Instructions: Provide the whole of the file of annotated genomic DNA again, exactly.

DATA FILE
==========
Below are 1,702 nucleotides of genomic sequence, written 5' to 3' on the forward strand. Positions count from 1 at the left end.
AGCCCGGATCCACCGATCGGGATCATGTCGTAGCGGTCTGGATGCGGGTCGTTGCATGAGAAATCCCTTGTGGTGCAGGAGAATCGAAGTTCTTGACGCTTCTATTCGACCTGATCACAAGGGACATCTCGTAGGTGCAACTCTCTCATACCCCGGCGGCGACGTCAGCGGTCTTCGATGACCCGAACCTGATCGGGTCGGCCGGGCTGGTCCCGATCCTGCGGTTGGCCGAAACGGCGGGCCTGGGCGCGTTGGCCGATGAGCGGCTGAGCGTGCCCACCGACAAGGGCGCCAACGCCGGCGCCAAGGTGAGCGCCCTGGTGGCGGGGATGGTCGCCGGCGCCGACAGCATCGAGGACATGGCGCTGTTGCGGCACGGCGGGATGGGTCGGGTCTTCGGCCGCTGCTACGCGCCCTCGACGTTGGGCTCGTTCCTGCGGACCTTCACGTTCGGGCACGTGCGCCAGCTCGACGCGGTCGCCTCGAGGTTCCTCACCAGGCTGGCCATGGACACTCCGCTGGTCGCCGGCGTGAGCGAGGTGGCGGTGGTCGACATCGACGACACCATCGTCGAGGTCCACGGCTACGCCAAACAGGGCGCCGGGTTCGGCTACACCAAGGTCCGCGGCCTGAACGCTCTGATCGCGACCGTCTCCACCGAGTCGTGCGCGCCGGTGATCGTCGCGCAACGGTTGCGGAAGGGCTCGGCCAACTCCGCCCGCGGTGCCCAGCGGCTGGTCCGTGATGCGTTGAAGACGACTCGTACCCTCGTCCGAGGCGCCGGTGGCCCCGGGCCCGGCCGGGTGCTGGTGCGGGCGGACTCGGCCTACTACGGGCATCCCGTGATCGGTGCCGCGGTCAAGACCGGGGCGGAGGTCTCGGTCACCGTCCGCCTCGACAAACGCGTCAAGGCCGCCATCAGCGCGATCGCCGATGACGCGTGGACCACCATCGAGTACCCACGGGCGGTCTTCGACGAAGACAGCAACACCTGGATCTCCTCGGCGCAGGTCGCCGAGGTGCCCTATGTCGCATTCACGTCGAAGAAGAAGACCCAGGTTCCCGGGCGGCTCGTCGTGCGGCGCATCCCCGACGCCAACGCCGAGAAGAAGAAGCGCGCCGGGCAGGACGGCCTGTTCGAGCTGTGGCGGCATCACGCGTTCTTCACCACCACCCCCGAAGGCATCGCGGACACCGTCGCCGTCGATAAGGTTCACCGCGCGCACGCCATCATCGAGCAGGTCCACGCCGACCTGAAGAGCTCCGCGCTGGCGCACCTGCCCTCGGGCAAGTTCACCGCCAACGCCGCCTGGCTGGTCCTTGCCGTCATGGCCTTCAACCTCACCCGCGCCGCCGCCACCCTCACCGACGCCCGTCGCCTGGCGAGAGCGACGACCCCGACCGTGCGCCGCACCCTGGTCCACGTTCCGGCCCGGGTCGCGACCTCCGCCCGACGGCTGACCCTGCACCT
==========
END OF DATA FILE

Below are 1,702 nucleotides of genomic sequence, written 5' to 3' on the forward strand. Positions count from 1 at the left end.
AGCCCGGATCCACCGATCGGGATCATGTCGTAGCGGTCTGGATGCGGGTCGTTGCATGAGAAATCCCTTGTGGTGCAGGAGAATCGAAGTTCTTGACGCTTCTATTCGACCTGATCACAAGGGACATCTCGTAGGTGCAACTCTCTCATACCCCGGCGGCGACGTCAGCGGTCTTCGATGACCCGAACCTGATCGGGTCGGCCGGGCTGGTCCCGATCCTGCGGTTGGCCGAAACGGCGGGCCTGGGCGCGTTGGCCGATGAGCGGCTGAGCGTGCCCACCGACAAGGGCGCCAACGCCGGCGCCAAGGTGAGCGCCCTGGTGGCGGGGATGGTCGCCGGCGCCGACAGCATCGAGGACATGGCGCTGTTGCGGCACGGCGGGATGGGTCGGGTCTTCGGCCGCTGCTACGCGCCCTCGACGTTGGGCTCGTTCCTGCGGACCTTCACGTTCGGGCACGTGCGCCAGCTCGACGCGGTCGCCTCGAGGTTCCTCACCAGGCTGGCCATGGACACTCCGCTGGTCGCCGGCGTGAGCGAGGTGGCGGTGGTCGACATCGACGACACCATCGTCGAGGTCCACGGCTACGCCAAACAGGGCGCCGGGTTCGGCTACACCAAGGTCCGCGGCCTGAACGCTCTGATCGCGACCGTCTCCACCGAGTCGTGCGCGCCGGTGATCGTCGCGCAACGGTTGCGGAAGGGCTCGGCCAACTCCGCCCGCGGTGCCCAGCGGCTGGTCCGTGATGCGTTGAAGACGACTCGTACCCTCGTCCGAGGCGCCGGTGGCCCCGGGCCCGGCCGGGTGCTGGTGCGGGCGGACTCGGCCTACTACGGGCATCCCGTGATCGGTGCCGCGGTCAAGACCGGGGCGGAGGTCTCGGTCACCGTCCGCCTCGACAAACGCGTCAAGGCCGCCATCAGCGCGATCGCCGATGACGCGTGGACCACCATCGAGTACCCACGGGCGGTCTTCGACGAAGACAGCAACACCTGGATCTCCTCGGCGCAGGTCGCCGAGGTGCCCTATGTCGCATTCACGTCGAAGAAGAAGACCCAGGTTCCCGGGCGGCTCGTCGTGCGGCGCATCCCCGACGCCAACGCCGAGAAGAAGAAGCGCGCCGGGCAGGACGGCCTGTTCGAGCTGTGGCGGCATCACGCGTTCTTCACCACCACCCCCGAAGGCATCGCGGACACCGTCGCCGTCGATAAGGTTCACCGCGCGCACGCCATCATCGAGCAGGTCCACGCCGACCTGAAGAGCTCCGCGCTGGCGCACCTGCCCTCGGGCAAGTTCACCGCCAACGCCGCCTGGCTGGTCCTTGCCGTCATGGCCTTCAACCTCACCCGCGCCGCCGCCACCCTCACCGACGCCCGTCGCCTGGCGAGAGCGACGACCCCGACCGTGCGCCGCACCCTGGTCCACGTTCCGGCCCGGGTCGCGACCTCCGCCCGACGGCTGACCCTGCACCT